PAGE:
A new College Savings Account Research Demonstration Project was unveiled by the U.S. Department of Education yesterday designed to help disadvantaged students pay for higher education.
The $8.7 million needed for the initiative will come from federal funds in Gaining Early Awareness and Readiness for Undergraduate Programs (GEAR UP), aimed at improving college readiness among low-income middle school and high school students.
About 10,000 GEAR UP students will receive $200 in seed money to start accounts as freshmen in high school. Students then will have the opportunity to earn $10 a month, which would be matched by the government over the next four years, with the chance to save more than $1,000 by the end of high school. The money would be designated for educational expenses in college. The hope is that the savings accounts and counseling will help students develop smart financial habits.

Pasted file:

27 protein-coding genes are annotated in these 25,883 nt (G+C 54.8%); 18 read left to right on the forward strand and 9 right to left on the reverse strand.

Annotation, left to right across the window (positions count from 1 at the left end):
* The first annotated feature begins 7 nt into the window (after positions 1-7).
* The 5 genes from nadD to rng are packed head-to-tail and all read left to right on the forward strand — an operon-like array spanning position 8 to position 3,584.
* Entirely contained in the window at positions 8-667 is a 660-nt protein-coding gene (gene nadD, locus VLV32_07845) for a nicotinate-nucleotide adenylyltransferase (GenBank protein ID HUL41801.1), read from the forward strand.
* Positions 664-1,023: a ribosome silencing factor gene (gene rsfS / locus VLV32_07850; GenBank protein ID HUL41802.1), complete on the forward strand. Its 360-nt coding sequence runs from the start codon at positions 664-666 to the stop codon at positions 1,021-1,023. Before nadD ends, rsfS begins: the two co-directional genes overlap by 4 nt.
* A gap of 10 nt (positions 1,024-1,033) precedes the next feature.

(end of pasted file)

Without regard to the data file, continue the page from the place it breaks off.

To measure the success of the concept, GEAR UP will follow the outcomes of students receiving savings accounts with a control group of peers who did not. Research suggests that savings accounts can be a factor in students enrolling in college.
“We believe that savings accounts play a key role in helping all students—especially those from low-income families—access and succeed in college,” said U.S. Secretary of Education Arne Duncan in a press statement. “Empowering disadvantaged students with financial resources and skills will enable them to make smart investments in higher education —and we’ll gain valuable knowledge about how to best serve these students in the future.”
GEAR UP grantees who received new awards in FY 2011 or FY 2012 and are participating in the cohort model are eligible to apply for the project.
A version of this news article first appeared in the College Bound blog.